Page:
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Fighting pathogens with mini-pores and AI

Dr. Lara Urban is a scientist at the Pioneer Campus of Helmholtz Munich. Photo: Helmholtz Munich

At the Helmholtz Center in Munich Lara Urban is developing a rapid genetic laboratory for your pocket. Combined with artificial intelligence, she wants to use it to detect pathogens in the environment before they become a threat to endangered animals, and to us. 

Covid-19 was a wake-up call for the world. A global pandemic that would kill at least 20 million people caused by a virus from the animal kingdom (SARS-CoV-2) that was most likely fueled by the destruction of natural forest habitats in Southeast Asia. It has become clear since Corona the topic of health must in future be understood in a broader and more global context. “This is exactly what the One Health approach describes,” explains bioinformatician Lara Urban. “This concept, also known as ‘planetary health’, states that the health of all living beings - humans, plants, animals, microorganisms - and ecosystems on our planet are closely interrelated and must therefore always be considered together.”

One of the consequences of One Health is that zoonoses – infectious diseases that are transmitted between animals and humans – are much less common when ecosystems are intact and diverse. On the other hand, when natural habitats such as forests are encroached upon or destroyed by human activities, the result is monotonous habitats with low biodiversity. “Pathogens such as SARS-CoV-2 can evolve much faster and spread more easily in these uniform populations with low genetic diversity,” says Lara Urban. “By destroying the environment, we are not only contributing to the extinction of species, but also harming our own health. That’s why its so important to understand One Health better and to use modern technologies to do so.”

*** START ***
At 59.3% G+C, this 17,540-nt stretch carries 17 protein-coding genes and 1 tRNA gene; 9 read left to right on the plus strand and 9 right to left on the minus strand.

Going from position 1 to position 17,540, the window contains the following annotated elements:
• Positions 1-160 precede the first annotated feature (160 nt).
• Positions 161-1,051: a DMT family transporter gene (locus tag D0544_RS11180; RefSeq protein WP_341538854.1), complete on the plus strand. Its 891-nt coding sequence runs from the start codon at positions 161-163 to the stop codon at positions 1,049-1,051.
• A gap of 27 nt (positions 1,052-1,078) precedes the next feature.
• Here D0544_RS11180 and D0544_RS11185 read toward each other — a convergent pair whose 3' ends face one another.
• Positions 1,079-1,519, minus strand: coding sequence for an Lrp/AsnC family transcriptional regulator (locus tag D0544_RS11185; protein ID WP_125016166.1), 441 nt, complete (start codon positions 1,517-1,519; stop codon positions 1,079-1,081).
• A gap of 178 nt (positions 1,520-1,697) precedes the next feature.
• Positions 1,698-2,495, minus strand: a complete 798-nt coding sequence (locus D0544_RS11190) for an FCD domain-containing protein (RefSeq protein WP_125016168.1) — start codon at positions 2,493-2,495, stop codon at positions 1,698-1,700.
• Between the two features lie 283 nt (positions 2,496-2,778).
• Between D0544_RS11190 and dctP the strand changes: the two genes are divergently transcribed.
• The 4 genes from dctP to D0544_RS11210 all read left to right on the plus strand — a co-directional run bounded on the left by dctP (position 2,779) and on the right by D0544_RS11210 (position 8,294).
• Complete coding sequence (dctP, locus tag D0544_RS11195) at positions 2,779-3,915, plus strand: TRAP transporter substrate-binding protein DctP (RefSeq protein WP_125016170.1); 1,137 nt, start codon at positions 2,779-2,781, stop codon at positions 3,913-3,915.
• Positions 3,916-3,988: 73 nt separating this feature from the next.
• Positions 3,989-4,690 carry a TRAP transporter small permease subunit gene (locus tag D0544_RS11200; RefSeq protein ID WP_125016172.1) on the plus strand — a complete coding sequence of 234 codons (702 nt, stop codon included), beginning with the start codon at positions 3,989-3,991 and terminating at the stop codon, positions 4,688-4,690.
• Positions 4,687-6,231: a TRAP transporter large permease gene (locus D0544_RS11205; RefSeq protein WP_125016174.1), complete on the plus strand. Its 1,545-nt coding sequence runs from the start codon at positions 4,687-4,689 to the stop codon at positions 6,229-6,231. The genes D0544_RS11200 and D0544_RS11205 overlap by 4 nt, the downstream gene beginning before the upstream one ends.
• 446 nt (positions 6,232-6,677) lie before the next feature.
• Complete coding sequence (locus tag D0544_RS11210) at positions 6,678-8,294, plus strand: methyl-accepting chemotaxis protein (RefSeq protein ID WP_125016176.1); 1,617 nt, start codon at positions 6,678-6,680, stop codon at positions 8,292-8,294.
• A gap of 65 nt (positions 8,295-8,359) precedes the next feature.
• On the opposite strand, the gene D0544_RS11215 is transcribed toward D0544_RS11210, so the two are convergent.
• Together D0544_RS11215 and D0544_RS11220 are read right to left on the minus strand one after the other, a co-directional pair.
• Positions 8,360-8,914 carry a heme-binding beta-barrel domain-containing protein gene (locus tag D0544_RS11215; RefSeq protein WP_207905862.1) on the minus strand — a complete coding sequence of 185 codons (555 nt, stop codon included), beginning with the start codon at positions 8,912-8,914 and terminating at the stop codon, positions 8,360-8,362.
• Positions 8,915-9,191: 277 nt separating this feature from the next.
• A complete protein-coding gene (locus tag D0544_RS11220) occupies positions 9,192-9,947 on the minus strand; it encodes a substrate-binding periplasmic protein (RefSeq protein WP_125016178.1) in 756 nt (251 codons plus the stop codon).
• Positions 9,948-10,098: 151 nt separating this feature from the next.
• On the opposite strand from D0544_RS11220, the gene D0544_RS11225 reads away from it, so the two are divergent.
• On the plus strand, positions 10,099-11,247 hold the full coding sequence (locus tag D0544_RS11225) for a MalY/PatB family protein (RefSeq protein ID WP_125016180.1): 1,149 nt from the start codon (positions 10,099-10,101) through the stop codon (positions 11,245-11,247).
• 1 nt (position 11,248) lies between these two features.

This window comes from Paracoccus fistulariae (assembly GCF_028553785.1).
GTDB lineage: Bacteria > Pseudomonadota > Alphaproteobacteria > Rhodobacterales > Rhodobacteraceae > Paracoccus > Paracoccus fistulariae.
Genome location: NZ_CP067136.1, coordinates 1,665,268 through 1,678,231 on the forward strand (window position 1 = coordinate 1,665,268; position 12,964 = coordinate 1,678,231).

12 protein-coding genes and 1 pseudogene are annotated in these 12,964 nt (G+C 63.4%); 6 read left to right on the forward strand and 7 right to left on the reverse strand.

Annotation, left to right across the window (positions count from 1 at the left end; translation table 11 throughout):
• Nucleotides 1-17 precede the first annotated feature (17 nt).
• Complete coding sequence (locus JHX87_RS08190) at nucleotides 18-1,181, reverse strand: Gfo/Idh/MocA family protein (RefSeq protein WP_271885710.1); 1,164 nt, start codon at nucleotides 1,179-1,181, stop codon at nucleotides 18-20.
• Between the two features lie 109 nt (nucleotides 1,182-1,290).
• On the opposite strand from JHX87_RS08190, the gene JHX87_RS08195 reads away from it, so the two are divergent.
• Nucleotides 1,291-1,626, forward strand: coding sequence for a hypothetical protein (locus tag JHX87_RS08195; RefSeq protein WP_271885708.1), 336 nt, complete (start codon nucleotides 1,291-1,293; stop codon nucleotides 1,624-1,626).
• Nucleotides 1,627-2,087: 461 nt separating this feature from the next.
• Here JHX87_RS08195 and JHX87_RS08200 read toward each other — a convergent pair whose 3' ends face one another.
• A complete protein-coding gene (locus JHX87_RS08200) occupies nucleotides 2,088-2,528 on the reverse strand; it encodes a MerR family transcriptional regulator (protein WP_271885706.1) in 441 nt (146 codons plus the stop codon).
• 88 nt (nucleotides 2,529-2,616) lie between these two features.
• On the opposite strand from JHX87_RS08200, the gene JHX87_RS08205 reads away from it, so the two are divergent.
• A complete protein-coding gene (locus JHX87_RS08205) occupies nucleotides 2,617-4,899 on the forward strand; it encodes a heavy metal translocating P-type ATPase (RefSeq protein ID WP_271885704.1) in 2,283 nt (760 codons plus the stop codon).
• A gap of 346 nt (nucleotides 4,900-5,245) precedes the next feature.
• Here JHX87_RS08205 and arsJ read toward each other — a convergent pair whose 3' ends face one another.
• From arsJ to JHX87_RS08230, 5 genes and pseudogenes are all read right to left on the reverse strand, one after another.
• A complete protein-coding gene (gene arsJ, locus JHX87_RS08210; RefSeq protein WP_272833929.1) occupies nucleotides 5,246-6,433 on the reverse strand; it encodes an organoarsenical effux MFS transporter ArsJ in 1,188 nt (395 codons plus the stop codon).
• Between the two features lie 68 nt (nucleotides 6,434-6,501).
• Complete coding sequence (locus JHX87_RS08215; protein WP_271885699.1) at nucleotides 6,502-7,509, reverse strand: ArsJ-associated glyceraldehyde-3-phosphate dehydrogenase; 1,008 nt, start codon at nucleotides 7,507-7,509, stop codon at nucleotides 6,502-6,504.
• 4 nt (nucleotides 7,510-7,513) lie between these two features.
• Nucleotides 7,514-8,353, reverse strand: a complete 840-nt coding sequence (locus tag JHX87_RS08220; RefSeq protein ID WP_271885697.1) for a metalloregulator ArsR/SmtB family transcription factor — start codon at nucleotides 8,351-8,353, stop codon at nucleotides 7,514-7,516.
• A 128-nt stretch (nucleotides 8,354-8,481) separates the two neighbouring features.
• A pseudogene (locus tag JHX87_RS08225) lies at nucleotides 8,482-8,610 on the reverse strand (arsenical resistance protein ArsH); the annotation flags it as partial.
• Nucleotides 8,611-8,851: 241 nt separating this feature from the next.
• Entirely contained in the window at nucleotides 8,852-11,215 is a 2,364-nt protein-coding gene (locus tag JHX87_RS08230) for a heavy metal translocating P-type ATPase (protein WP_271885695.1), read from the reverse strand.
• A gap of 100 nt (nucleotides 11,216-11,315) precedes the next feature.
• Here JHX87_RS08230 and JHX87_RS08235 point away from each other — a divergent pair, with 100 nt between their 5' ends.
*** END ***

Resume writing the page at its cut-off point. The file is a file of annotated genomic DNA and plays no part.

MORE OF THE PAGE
Lara Urban uses genomic technologies such as nanopore sequencing and combines them with artificial intelligence. Since 2022, she has led the Helmholtz Young Investigator Group “One Health”, which is based at Helmholtz AI and the Helmholtz Pioneer Campus in Munich. In 2023, she was honored for her research at the German Science Gala as Young Scientist of the Year 2022. In early 2024, the Federal Ministry for Economic Cooperation and Development (BMZ) appointed her to the German One Health Advisory Board.

“One goal of our work is the mobile and rapid detection of pathogens in nature,” Lara Urban explains. “To do this, we need to identify their genetic material in environmental samples.” This is currently only possible with nanopore sequencing in real time. A sequencing device the size of a USB stick contains a polymer membrane with tiny protein pores embedded in it. A voltage applied across the membrane creates a constant flow of ions through the nanopore. Special enzymes (helicases) then separate the double helix of the sample DNA. Finally, the single strand slides through the pore, disrupting the ion flow in a characteristic and measurable way, depending on the sequence of bases. “The result is a relatively noisy signal from which we can then use AI models and powerful processors to derive the real DNA sequence in real time and compare it immediately with reference data,” says the scientist. “This is a huge advantage over traditional sequencing, where you have to send samples to remote labs and wait several days for the results. We generate the data right on site in two hours.”